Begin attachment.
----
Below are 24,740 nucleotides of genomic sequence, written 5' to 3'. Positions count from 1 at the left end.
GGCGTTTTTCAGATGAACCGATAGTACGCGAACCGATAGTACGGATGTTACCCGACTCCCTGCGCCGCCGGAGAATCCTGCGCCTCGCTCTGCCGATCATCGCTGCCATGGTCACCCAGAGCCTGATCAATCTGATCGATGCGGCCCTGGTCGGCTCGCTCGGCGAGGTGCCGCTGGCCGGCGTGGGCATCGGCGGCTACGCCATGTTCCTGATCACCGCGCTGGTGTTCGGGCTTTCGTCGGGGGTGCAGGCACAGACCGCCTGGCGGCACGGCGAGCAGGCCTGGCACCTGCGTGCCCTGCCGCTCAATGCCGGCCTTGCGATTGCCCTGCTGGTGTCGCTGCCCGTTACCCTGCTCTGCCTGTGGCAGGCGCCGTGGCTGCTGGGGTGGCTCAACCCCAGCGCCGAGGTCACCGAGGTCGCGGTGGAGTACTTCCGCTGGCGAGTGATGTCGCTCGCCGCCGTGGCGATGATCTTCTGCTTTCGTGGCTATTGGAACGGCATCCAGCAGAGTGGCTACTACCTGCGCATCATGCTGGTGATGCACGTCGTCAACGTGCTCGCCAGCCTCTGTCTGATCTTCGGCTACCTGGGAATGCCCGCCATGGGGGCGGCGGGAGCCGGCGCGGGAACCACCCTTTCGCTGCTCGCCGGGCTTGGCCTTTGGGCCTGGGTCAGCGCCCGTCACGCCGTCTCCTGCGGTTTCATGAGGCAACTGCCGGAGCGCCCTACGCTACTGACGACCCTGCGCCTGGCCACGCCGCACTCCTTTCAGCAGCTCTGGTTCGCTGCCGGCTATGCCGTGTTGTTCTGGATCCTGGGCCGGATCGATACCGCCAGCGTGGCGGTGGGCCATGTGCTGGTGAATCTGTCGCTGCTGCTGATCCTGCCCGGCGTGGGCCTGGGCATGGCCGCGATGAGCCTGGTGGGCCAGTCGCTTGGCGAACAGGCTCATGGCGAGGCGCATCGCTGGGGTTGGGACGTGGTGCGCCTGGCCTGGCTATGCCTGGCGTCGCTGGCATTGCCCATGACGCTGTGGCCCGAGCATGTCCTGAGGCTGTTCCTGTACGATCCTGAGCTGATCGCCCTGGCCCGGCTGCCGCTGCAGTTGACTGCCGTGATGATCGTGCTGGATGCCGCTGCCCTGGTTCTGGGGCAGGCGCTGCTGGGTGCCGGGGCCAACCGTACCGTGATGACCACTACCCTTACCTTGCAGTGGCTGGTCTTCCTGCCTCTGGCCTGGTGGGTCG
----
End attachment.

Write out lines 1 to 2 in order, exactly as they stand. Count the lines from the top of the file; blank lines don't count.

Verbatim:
Below are 24,740 nucleotides of genomic sequence, written 5' to 3'. Positions count from 1 at the left end.
GGCGTTTTTCAGATGAACCGATAGTACGCGAACCGATAGTACGGATGTTACCCGACTCCCTGCGCCGCCGGAGAATCCTGCGCCTCGCTCTGCCGATCATCGCTGCCATGGTCACCCAGAGCCTGATCAATCTGATCGATGCGGCCCTGGTCGGCTCGCTCGGCGAGGTGCCGCTGGCCGGCGTGGGCATCGGCGGCTACGCCATGTTCCTGATCACCGCGCTGGTGTTCGGGCTTTCGTCGGGGGTGCAGGCACAGACCGCCTGGCGGCACGGCGAGCAGGCCTGGCACCTGCGTGCCCTGCCGCTCAATGCCGGCCTTGCGATTGCCCTGCTGGTGTCGCTGCCCGTTACCCTGCTCTGCCTGTGGCAGGCGCCGTGGCTGCTGGGGTGGCTCAACCCCAGCGCCGAGGTCACCGAGGTCGCGGTGGAGTACTTCCGCTGGCGAGTGATGTCGCTCGCCGCCGTGGCGATGATCTTCTGCTTTCGTGGCTATTGGAACGGCATCCAGCAGAGTGGCTACTACCTGCGCATCATGCTGGTGATGCACGTCGTCAACGTGCTCGCCAGCCTCTGTCTGATCTTCGGCTACCTGGGAATGCCCGCCATGGGGGCGGCGGGAGCCGGCGCGGGAACCACCCTTTCGCTGCTCGCCGGGCTTGGCCTTTGGGCCTGGGTCAGCGCCCGTCACGCCGTCTCCTGCGGTTTCATGAGGCAACTGCCGGAGCGCCCTACGCTACTGACGACCCTGCGCCTGGCCACGCCGCACTCCTTTCAGCAGCTCTGGTTCGCTGCCGGCTATGCCGTGTTGTTCTGGATCCTGGGCCGGATCGATACCGCCAGCGTGGCGGTGGGCCATGTGCTGGTGAATCTGTCGCTGCTGCTGATCCTGCCCGGCGTGGGCCTGGGCATGGCCGCGATGAGCCTGGTGGGCCAGTCGCTTGGCGAACAGGCTCATGGCGAGGCGCATCGCTGGGGTTGGGACGTGGTGCGCCTGGCCTGGCTATGCCTGGCGTCGCTGGCATTGCCCATGACGCTGTGGCCCGAGCATGTCCTGAGGCTGTTCCTGTACGATCCTGAGCTGATCGCCCTGGCCCGGCTGCCGCTGCAGTTGACTGCCGTGATGATCGTGCTGGATGCCGCTGCCCTGGTTCTGGGGCAGGCGCTGCTGGGTGCCGGGGCCAACCGTACCGTGATGACCACTACCCTTACCTTGCAGTGGCTGGTCTTCCTGCCTCTGGCCTGGTGGGTCG